SYSTEM FOR MEASURING CHARACTERISTICS OF A FLUID FLOW
The present invention relates to a system for measuring electrical characteristics of a fluid flowing through a section of a pipe, the system comprising a coaxial resonator, formed by an essentially coaxial insert in said pipe defining an annular volume between a chosen part of said insert and the pipe wall, said insert and pipe wall being made from an electrically conductive material, the system further comprising at least one antenna adapted to emit electromagnetic signals into and receive electromagnetic signals from said coaxial resonator, and means to measure the frequency response of said coaxial resonator within a frequency range including the waveguide mode TE11 of said coaxial resonator, The coaxial insert is mounted to the pipe wall through at least one support leg being positioned outside said annular volume, and one electrically conductive fin is positioned at least partially in the annular volume, said fin being positioned in a radial plane, said plane being different from the plane of said at least one antenna and the axis of said annular volume.
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This invention relates to a measuring system for measuring the characteristics of a fluid flow, especially a multiphase fluid flow comprising a fraction of water.
In oil and gas production and processing it is necessary to monitor the content and properties of the fluid flow as the fractions of oil, gas and water and the salinity of the water will change during the production and will affect the further processing. Several types of technology have been used to sample the information necessary to find the fractions and the salinity, such as acoustic measurements, pressure, gamma and electrical measurements.
The present invention relates to electrical measurements used to determine the content in mixtures of oil, gas, and water and specifically the conductivity of the water of the flow, thus indicating the salinity and/or the water content in the flow. Dissolved salts in the water gives the water conductivity. This may be measured as the salinity will affect the conditions for electromagnetic signals in or close to the microwave range, and more specifically in the effect of resonance frequencies of the electromagnetic signals in the flow, as is discussed in the publications discussed below.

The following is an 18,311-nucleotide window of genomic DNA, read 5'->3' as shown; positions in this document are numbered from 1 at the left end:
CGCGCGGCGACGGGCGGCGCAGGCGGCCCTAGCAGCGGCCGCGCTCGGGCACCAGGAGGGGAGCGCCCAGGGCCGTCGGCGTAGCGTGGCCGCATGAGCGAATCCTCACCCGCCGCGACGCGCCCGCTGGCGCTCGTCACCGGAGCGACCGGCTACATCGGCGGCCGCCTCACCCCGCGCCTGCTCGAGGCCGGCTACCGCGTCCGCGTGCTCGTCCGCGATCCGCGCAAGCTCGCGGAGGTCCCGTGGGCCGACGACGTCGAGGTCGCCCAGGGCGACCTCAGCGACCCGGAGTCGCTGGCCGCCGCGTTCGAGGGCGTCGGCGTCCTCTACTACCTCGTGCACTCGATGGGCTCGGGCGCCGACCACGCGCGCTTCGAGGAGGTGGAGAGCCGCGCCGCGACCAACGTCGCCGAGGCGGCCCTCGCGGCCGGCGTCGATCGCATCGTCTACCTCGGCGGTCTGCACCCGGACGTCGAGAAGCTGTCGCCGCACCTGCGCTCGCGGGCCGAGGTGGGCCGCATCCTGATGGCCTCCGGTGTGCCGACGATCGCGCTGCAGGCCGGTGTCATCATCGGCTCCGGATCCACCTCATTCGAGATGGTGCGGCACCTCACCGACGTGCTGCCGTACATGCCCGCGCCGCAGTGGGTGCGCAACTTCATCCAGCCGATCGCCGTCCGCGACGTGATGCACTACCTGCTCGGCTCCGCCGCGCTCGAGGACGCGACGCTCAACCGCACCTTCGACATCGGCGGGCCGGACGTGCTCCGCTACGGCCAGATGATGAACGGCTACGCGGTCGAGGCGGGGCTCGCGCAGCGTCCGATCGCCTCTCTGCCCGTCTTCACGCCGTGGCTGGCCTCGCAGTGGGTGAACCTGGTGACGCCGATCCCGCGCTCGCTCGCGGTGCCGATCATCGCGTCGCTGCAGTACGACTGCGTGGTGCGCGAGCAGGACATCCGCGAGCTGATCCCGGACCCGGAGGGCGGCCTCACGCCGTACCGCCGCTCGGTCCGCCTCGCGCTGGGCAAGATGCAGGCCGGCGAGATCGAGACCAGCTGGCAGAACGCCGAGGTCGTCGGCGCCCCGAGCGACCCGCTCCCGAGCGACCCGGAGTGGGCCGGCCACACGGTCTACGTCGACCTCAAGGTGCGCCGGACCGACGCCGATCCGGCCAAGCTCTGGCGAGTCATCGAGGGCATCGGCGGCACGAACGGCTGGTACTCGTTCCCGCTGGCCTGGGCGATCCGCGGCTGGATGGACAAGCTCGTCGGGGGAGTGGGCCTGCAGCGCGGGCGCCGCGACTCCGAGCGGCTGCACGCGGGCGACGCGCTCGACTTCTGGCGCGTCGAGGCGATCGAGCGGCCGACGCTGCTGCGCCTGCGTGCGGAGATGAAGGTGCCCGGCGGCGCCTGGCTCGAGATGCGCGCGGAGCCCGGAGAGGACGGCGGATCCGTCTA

The conductivity depends on the amount and type of ions in the solution, and the temperature. The water in a multiphase flow in the oil industry may contain several types of ions, but the by far most common are Na+ and Cl− from sodium chloride. By salinity we here mean the equivalent amount of sodium chloride, which gives the same conductivity as the actual solution, and it is expressed in % weight of the saline water.
Several types of inserts in pipes are known for providing conductivity measurements on fluid flows. European patent EP2500699B1 describes a conical insert for this purpose where the supporting fins are shaped so as not to have influence on the measurements while providing enough mechanical stiffness for avoiding vibrations. The measurements in EP2500699B1 are based on a microwave resonance peak in the coaxial resonance mode, the electromagnetic fields of which are symmetric around the insert and the sensitivity to variations in conductivity in the circular space will be limited. For simplicity the word microwave is used here as a general term for all high frequency signals without specific frequency limits, comprising also what might otherwise be called e.g. RF or millimeter waves.
In WO2014/122093 a solution is discussed aimed at improving the conductivity measurements by providing and measuring the electromagnetic field at two resonances in terms of the resonant frequencies and Q-factors. The different resonant frequencies in WO2014/122093 may be obtained in several different ways. One of them may be the coaxial TEM mode discussed in EP2500699B1, while others may be higher order resonances of the TEM-mode, or so-called waveguide modes (see below) obtained by constructing the insert or placing probes comprising antennas or transducers in a specific way.